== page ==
In addition, Illinois schools currently receive about $144 million in Medicaid funding each year to provide vision and dental screenings to lower-income children and to provide services for students with disabilities. Last year, Illinois schools used this funding to help provide services for many of the 280,000 Illinois children with disabilities and health care screenings for many of the 1.5 million lower-income Illinois kids with Medicaid.

Both the House and Senate Republican bills allow states to obtain waivers from the “essential health benefits” requirement—allowing insurers to waive any of the 10 currently required benefits (including mental health and substance abuse treatment, maternity/newborn care, hospitalizations, prescription drugs,) and could allow employer plans to once again impose annual or lifetime limits. This would be especially problematic for people with pre-existing conditions, since care they need may no longer be covered.

Both Republican bills also impose an age tax on people over the age of 50, allowing them to be charged five times more than younger people, a large increase over the current 3:1 ratio. The Senate bill also eliminates the Prevention and Public Health Fund, which would cut $9 billion from the CDC’s budget over the next decade and potentially hamper the response to deadly disease outbreaks.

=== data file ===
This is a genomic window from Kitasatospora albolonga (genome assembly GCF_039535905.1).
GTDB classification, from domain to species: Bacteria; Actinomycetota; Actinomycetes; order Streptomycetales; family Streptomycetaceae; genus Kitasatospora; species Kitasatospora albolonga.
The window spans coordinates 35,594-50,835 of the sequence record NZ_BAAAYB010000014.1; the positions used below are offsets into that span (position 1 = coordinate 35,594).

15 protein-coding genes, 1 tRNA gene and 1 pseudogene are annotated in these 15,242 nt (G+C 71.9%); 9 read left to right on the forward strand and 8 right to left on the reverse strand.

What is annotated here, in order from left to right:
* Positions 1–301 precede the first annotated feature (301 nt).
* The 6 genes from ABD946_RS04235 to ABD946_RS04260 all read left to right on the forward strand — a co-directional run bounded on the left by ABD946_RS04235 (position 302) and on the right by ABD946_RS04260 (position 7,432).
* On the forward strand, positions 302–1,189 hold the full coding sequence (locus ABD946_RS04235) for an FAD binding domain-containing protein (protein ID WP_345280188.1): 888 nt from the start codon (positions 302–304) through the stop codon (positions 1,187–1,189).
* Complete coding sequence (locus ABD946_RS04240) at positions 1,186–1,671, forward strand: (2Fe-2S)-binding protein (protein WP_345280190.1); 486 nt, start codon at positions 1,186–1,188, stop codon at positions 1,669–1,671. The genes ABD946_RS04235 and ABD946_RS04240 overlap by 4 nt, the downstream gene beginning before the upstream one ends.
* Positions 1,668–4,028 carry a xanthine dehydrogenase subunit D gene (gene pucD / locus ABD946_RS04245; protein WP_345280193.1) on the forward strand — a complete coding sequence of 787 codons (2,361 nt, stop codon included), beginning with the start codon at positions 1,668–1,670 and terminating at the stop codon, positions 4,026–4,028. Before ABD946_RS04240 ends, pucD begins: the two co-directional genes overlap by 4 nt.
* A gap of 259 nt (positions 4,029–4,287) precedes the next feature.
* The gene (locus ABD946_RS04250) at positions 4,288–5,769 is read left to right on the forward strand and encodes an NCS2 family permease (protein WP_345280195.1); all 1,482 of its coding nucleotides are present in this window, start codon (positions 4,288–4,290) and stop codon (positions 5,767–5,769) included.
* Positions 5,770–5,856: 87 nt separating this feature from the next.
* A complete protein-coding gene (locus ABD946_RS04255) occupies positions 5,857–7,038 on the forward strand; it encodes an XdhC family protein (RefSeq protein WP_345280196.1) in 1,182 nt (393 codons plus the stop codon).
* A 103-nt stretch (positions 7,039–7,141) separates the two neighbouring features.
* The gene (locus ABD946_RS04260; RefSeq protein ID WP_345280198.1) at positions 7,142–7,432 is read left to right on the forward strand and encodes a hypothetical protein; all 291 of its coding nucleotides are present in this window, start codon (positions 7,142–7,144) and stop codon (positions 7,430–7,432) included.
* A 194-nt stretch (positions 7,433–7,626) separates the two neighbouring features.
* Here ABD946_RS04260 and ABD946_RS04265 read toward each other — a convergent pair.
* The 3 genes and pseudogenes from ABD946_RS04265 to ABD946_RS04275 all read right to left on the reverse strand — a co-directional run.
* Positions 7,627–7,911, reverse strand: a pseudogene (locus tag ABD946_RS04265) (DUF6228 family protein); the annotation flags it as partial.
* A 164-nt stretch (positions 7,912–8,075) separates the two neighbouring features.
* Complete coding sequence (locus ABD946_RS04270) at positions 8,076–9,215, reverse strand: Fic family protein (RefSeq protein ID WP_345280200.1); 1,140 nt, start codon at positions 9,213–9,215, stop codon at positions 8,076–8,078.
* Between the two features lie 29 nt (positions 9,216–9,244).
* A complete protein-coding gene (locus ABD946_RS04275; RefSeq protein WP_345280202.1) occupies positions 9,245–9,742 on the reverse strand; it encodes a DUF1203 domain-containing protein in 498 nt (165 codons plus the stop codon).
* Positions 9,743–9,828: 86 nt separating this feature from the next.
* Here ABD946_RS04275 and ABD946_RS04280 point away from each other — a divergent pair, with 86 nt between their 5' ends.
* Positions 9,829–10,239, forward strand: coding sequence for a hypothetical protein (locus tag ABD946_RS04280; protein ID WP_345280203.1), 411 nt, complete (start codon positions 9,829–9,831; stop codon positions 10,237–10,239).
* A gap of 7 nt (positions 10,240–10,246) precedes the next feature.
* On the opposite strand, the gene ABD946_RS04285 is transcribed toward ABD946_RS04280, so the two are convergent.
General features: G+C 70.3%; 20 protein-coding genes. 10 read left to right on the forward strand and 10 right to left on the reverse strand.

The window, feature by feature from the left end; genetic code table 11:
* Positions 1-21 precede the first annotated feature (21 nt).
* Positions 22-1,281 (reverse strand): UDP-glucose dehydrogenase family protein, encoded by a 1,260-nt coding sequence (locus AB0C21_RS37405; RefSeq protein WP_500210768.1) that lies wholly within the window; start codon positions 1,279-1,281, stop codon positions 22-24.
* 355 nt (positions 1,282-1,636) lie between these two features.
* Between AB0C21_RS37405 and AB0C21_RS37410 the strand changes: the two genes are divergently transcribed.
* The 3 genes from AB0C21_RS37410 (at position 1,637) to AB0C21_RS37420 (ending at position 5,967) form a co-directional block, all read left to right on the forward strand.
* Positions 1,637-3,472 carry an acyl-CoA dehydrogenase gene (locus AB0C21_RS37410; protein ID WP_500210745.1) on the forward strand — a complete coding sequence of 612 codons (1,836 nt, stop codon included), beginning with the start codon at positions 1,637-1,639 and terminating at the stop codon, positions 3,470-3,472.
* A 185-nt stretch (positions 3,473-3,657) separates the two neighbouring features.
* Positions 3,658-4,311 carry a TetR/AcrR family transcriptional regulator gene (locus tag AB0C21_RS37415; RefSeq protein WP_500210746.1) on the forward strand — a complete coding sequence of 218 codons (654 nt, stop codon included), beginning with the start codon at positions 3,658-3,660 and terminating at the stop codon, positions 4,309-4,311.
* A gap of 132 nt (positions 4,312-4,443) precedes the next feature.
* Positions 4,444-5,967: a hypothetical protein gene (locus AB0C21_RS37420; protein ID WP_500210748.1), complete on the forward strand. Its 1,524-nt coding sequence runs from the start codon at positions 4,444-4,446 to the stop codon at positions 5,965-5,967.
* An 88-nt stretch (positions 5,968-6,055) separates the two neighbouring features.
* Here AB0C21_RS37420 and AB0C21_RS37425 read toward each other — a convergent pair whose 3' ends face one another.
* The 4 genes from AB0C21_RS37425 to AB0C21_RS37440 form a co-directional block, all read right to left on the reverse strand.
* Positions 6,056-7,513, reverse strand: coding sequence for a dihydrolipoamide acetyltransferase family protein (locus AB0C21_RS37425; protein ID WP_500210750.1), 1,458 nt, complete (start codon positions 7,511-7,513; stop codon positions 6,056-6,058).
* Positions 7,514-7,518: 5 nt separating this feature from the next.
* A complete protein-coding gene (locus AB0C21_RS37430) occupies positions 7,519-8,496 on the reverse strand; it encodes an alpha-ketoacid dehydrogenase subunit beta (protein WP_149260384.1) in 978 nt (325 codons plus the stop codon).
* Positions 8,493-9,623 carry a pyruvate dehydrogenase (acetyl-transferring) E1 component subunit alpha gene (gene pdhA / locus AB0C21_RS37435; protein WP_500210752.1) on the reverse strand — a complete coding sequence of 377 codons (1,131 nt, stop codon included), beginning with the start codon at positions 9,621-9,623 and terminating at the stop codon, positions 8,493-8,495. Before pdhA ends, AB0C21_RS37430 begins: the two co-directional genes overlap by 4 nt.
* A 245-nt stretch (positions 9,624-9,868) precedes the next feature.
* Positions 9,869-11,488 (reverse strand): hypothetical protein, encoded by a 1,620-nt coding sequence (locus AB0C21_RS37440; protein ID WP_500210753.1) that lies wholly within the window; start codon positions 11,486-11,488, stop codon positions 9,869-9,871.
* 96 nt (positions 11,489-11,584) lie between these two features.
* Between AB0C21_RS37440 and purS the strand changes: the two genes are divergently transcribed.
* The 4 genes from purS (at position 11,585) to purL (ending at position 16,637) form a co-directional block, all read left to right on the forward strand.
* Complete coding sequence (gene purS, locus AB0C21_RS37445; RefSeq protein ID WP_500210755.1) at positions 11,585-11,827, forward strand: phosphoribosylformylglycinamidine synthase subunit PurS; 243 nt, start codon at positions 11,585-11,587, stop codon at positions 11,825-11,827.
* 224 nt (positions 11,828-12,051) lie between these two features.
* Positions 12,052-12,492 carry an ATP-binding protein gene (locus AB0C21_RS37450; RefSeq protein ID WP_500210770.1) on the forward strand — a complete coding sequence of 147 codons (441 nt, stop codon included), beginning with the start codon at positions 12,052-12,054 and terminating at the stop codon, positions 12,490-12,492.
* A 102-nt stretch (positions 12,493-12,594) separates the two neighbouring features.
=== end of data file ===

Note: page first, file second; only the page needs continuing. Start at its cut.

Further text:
The list of medical and patient advocacy groups voicing their opposition to the Senate Republican health care repeal bill is growing by the hour. To date, the following organizations have come out in opposition to the Senate Republican repeal bill: the Illinois Health and Hospital Association, American Medical Association, American Academy of Pediatrics, American Nurses Association, AARP, American Cancer Society, American Diabetes Association, American Lung Association, American Psychiatric Association, SEIU and Trust for America’s Health.

In addition, Blue Cross Blue Shield and America’s Health Insurance Plans said the Senate Republican bill, which includes the “sham” or “junk” plans, is “simply unworkable in any form and would undermine protections for those with pre-existing medical conditions, increase premiums and lead to widespread terminations of coverage for people currently enrolled in the individual market.”